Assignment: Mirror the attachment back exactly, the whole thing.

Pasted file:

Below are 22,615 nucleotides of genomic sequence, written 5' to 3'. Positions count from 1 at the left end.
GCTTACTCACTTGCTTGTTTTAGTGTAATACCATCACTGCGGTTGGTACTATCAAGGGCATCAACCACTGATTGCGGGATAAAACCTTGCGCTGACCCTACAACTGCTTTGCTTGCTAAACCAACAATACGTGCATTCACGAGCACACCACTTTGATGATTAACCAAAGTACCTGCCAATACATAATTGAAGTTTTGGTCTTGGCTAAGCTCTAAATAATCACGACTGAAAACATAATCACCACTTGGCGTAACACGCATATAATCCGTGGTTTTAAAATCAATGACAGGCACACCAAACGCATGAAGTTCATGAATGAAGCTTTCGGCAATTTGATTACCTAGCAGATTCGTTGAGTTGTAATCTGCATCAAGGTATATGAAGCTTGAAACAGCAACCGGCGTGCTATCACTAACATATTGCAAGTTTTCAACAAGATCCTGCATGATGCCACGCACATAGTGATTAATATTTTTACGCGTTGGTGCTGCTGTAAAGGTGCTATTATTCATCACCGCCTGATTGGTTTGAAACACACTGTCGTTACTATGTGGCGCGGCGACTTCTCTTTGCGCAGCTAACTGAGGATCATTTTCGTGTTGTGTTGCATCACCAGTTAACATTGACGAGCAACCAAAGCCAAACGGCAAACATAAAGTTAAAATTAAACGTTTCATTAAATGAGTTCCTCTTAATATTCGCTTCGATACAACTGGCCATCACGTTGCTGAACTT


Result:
Below are 22,615 nucleotides of genomic sequence, written 5' to 3'. Positions count from 1 at the left end.
GCTTACTCACTTGCTTGTTTTAGTGTAATACCATCACTGCGGTTGGTACTATCAAGGGCATCAACCACTGATTGCGGGATAAAACCTTGCGCTGACCCTACAACTGCTTTGCTTGCTAAACCAACAATACGTGCATTCACGAGCACACCACTTTGATGATTAACCAAAGTACCTGCCAATACATAATTGAAGTTTTGGTCTTGGCTAAGCTCTAAATAATCACGACTGAAAACATAATCACCACTTGGCGTAACACGCATATAATCCGTGGTTTTAAAATCAATGACAGGCACACCAAACGCATGAAGTTCATGAATGAAGCTTTCGGCAATTTGATTACCTAGCAGATTCGTTGAGTTGTAATCTGCATCAAGGTATATGAAGCTTGAAACAGCAACCGGCGTGCTATCACTAACATATTGCAAGTTTTCAACAAGATCCTGCATGATGCCACGCACATAGTGATTAATATTTTTACGCGTTGGTGCTGCTGTAAAGGTGCTATTATTCATCACCGCCTGATTGGTTTGAAACACACTGTCGTTACTATGTGGCGCGGCGACTTCTCTTTGCGCAGCTAACTGAGGATCATTTTCGTGTTGTGTTGCATCACCAGTTAACATTGACGAGCAACCAAAGCCAAACGGCAAACATAAAGTTAAAATTAAACGTTTCATTAAATGAGTTCCTCTTAATATTCGCTTCGATACAACTGGCCATCACGTTGCTGAACTT